Nursing faculty to showcase collaborative research on skin cancer at international conference

Research from faculty at the West Virginia University School of Nursing  will be a featured poster presentation at the International Conference on Nursing Science in Dallas, Texas, June 26-28.  

Amy Bruce, a senior lecturer and student in the Doctor of Nursing Practice Program at the School of Nursing, will present “Influential Factors Relating to Sun Protective Behavior in Adults: A State of the Science,” which focuses on the importance of education and prevention in addressing issues related to skin cancer. The abstract and poster presentation were developed by Bruce and fellow faculty members Drs. Laurie Theeke, associate professor, and Jennifer Mallow, associate professor. Additionally, the team's work on the topic was recently published in the International Journal of Nursing Sciences.

The team noted the important role healthcare providers play in tailoring interventions to address each patient individually, while also providing counseling options to encourage change in behaviors that lead to cases of skin cancer. Additionally the group identified the need for advanced practice nurses to be more proactive in initiating skin cancer screenings, particularly to medically underserved patients.

For Bruce, skin cancer is personal. In April 2013 she lost a friend, instructor and co-worker to skin cancer. “It was a terrible situation; she was young. She had a mole on her back, and by the time she had it looked at, it had already spread. It’s a deadly form of cancer that moves quickly. She left behind a family, including three small children.”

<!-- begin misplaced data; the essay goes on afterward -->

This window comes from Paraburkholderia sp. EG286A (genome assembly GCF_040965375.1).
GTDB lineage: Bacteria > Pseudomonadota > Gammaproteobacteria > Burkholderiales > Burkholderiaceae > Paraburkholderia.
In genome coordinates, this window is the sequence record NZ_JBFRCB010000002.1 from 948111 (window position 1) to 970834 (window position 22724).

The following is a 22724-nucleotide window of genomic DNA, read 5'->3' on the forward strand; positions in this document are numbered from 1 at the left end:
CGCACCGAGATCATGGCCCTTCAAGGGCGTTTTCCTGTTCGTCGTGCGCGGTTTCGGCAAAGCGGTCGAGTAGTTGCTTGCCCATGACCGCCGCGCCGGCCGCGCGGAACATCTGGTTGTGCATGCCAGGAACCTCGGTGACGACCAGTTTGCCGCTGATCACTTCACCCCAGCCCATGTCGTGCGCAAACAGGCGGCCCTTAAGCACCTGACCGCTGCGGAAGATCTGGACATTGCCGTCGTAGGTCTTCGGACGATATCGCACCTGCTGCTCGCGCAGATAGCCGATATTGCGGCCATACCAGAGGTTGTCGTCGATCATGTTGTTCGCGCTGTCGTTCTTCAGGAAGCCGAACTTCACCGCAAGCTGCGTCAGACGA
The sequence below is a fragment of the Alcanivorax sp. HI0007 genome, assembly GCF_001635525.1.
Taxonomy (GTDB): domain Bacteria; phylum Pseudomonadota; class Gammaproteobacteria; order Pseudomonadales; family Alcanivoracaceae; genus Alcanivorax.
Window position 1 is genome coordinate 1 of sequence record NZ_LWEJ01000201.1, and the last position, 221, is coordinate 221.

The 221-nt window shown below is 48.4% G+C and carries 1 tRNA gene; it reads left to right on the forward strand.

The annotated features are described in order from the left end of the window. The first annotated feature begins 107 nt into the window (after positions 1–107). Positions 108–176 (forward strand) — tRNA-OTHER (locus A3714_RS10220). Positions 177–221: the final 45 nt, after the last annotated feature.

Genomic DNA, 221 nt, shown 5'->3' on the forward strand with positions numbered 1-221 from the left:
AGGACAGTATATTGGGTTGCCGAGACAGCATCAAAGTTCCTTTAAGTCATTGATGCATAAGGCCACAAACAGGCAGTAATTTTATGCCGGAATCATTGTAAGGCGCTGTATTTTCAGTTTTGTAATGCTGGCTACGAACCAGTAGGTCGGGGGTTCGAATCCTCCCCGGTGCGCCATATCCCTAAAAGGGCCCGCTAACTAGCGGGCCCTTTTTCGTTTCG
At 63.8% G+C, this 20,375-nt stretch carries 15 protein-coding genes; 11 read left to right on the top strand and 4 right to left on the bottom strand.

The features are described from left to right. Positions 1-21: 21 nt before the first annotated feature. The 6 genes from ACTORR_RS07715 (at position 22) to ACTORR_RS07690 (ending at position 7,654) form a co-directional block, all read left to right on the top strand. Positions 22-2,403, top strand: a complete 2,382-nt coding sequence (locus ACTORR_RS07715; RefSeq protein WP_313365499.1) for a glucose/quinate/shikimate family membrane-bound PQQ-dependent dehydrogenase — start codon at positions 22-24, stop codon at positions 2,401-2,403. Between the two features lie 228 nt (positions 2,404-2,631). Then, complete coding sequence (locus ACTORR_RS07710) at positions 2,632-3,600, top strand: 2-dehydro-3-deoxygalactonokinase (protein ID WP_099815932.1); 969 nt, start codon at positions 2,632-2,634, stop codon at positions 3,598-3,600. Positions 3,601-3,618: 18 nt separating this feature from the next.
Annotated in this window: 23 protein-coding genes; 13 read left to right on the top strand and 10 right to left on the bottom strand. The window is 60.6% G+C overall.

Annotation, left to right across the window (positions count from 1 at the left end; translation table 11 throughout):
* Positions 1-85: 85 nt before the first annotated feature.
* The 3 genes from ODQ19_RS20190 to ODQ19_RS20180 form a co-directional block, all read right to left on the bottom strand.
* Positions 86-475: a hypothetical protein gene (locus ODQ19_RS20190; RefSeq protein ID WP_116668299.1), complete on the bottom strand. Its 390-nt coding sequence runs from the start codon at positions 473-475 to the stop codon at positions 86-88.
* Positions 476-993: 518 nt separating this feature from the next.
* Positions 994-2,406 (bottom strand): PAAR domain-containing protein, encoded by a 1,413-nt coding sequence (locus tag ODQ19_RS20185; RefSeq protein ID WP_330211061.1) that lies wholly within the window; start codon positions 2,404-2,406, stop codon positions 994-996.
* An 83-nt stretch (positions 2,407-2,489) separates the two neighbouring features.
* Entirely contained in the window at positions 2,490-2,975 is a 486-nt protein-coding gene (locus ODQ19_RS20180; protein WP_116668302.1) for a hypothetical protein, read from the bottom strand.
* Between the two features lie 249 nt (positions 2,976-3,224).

This tragedy prompted her to focus on the topic during her health promotion capstone course. As part of her research for the course, Bruce identified the high rates of melanoma in West Virginia – higher than the national averages.

“West Virginians spend a lot of time outdoors, working and playing. As I was researching statistics for my coursework, the growth rate of skin cancer among people from West Virginia, particularly males, was shocking,” explained Bruce. The rate of melanoma diagnoses in West Virginia is one of the fastest growing cancers behind liver and bile cancers. The death rates among West Virginians 65 years and older due to melanoma continue to increase by nearly three percent each year. “Sadly, it is the most commonly diagnosed form of cancer in young adults ages 25-29,” said Bruce.

As part of her efforts to increase awareness and education to help prevent the disease, she successfully submitted a proclamation in 2015 to declare May as National Melanoma Skin Cancer Awareness Month in West Virginia. Then Governor Earl Ray Tomblin accepted and signed the proclamation.

“This disease is preventable and curable, if detected early. Nurses always lead the way in terms of preventative treatment and implementing change to improve lives. I am honored to represent the team's work on this important topic and the School of Nursing at this conference,” said Bruce.